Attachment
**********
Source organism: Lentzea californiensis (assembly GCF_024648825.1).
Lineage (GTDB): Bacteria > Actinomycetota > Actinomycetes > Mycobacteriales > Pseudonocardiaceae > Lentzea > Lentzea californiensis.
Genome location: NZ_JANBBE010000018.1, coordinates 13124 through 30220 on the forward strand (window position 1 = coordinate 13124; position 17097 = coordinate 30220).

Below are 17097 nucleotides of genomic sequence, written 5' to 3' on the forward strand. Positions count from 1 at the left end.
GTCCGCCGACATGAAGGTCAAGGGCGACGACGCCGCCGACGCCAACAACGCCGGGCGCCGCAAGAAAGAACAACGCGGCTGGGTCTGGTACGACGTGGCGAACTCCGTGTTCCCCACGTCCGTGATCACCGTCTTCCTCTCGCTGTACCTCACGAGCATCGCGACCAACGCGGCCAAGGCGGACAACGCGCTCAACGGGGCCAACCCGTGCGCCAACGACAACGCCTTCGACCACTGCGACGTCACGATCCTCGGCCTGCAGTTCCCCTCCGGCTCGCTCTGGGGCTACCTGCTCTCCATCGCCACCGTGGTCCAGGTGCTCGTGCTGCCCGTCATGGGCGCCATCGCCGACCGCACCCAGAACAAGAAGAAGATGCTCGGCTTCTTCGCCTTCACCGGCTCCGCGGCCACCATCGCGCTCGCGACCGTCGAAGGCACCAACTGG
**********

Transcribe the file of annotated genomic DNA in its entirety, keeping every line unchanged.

Source organism: Lentzea californiensis (assembly GCF_024648825.1).
Lineage (GTDB): Bacteria > Actinomycetota > Actinomycetes > Mycobacteriales > Pseudonocardiaceae > Lentzea > Lentzea californiensis.
Genome location: NZ_JANBBE010000018.1, coordinates 13124 through 30220 on the forward strand (window position 1 = coordinate 13124; position 17097 = coordinate 30220).

Below are 17097 nucleotides of genomic sequence, written 5' to 3' on the forward strand. Positions count from 1 at the left end.
GTCCGCCGACATGAAGGTCAAGGGCGACGACGCCGCCGACGCCAACAACGCCGGGCGCCGCAAGAAAGAACAACGCGGCTGGGTCTGGTACGACGTGGCGAACTCCGTGTTCCCCACGTCCGTGATCACCGTCTTCCTCTCGCTGTACCTCACGAGCATCGCGACCAACGCGGCCAAGGCGGACAACGCGCTCAACGGGGCCAACCCGTGCGCCAACGACAACGCCTTCGACCACTGCGACGTCACGATCCTCGGCCTGCAGTTCCCCTCCGGCTCGCTCTGGGGCTACCTGCTCTCCATCGCCACCGTGGTCCAGGTGCTCGTGCTGCCCGTCATGGGCGCCATCGCCGACCGCACCCAGAACAAGAAGAAGATGCTCGGCTTCTTCGCCTTCACCGGCTCCGCGGCCACCATCGCGCTCGCGACCGTCGAAGGCACCAACTGG